Should You Pay Off Your Mortgage Before Retiring?
I get this question a lot from my own clients and from others nearing retirement who own homes on which they still hold a mortgage. There’s a widely-held belief that you should eliminate all your debt before you retire. Is that true? And does that include paying off your mortgage? The answer, as is common to many financial choices, is “it depends.”
My own philosophy in general regarding debt is quite simple. I believe taking on debt is OK only if (1) you need some asset but cannot afford to purchase it without borrowing money, and (2) you have a plan to pay back the debt in a shorter amount of time than the asset’s lifespan.
A house is a representative example. You need a place to live, but most of us don’t have enough money to be able to buy a house all in cash. So instead you utilize a mortgage – a secured, amortized loan – which you commit to paying off in less time than the house is expected to last. But simply qualifying for the mortgage is not sufficient. You additionally need a plan to save enough each month from your earnings to cover the loan payment (both principal and interest). Otherwise you would be taking on too much risk with the debt. The fact that a house is (usually) an appreciating asset helps to further reduce the risk. If you were unable to keep up the payments for some reason, you would still be able to sell the house to eliminate the debt.
A car loan is similar, but does not provide the same risk-mitigating sales contingency since cars generally depreciate in value over time. In other words, if you found yourself unable to pay off the loan after several years, selling the car might not bring in enough cash to cover the loan balance. Therefore it is even more important that you not utilize debt to acquire a car unless you truly need that particular car (rather than a less expensive one) and have a solid plan to pay it back.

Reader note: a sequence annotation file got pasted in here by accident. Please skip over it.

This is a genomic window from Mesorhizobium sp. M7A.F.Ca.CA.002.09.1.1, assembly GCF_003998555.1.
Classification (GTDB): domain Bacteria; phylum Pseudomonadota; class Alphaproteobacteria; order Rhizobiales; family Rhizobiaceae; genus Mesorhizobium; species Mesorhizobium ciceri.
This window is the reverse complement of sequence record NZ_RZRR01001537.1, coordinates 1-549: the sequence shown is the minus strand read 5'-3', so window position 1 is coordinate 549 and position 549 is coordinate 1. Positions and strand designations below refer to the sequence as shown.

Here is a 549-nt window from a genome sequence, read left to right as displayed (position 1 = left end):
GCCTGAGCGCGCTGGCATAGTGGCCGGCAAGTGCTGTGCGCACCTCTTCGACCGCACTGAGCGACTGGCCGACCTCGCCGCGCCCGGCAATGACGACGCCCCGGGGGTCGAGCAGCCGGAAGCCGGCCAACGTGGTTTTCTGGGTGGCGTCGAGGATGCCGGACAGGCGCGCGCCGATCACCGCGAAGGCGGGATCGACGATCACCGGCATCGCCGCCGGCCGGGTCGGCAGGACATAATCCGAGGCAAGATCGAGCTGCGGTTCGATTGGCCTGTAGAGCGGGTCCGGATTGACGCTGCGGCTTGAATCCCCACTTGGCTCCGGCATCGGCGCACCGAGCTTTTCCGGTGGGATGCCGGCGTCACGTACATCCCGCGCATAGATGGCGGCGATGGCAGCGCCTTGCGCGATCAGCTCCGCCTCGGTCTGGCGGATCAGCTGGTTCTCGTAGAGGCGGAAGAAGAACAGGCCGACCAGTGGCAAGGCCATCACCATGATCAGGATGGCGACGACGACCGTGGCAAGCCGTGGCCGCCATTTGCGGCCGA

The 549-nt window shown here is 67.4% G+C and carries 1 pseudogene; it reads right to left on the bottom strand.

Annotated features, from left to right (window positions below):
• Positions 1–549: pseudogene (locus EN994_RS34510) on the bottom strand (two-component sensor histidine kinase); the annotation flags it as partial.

What about revolving debt such as credit cards? I recommend paying them off completely every month unless you are in desperate straits and have nowhere else to turn. And I do not recommend under any circumstances utilizing debt to pay for investments. That’s called leverage and is what brought down Lehman Brothers in 2008, triggering a worldwide financial crisis, not to mention the desperate straits that forced you to have to build up that huge balance on your credit cards in the first place. Enough said.
So back to the original question: what should you do about your debt during retirement (and in particular your mortgage)? It’s really no problem to keep the mortgage if it meets the two criteria above. Of course, unless you are living off a pension and/or social security, you most likely have the resources at this point to pay it off. So why not do so? Here are a couple of reasons why keeping the mortgage might be the better choice:
- Your mortgage interest rate is below the return you expect to get from your investments. If you can get a better return by investing your savings, why use them to pay off the mortgage? Remember, though, to make the comparison in after-tax dollars, since mortgage interest is tax-deductible.
- Most of your assets are in retirement plans. Utilizing funds from your 401(k) or IRA to pay down your mortgage will result in taxes on the amount withdrawn, which could negate any tax benefits you get from deducting the mortgage interest.
- You need the cash for living expenses or for emergencies. By paying down the mortgage you would be reducing your liquid assets and increasing the illiquid equity in your home. If some financial emergency were to occur, it would be much harder to tap that home equity.
- There’s a chance you might move. If the local real estate market were to go south, you’d have more options when you have a mortgage (such as a short sale) than if you owned the property free and clear.
Whether or not to keep a mortgage entails more than just financial considerations, however. Watching your mortgage disappear – or just knowing that you have reached a point in your life where you are able to live completely debt-free – might vastly improve your peace of mind. Even if it ends up costing you a bit more in taxes or liquidity. In the end, as long as you follow the two tenets above regarding debt, you are likely to enjoy much more flexibility with your financial options, not only in retirement but throughout your whole life.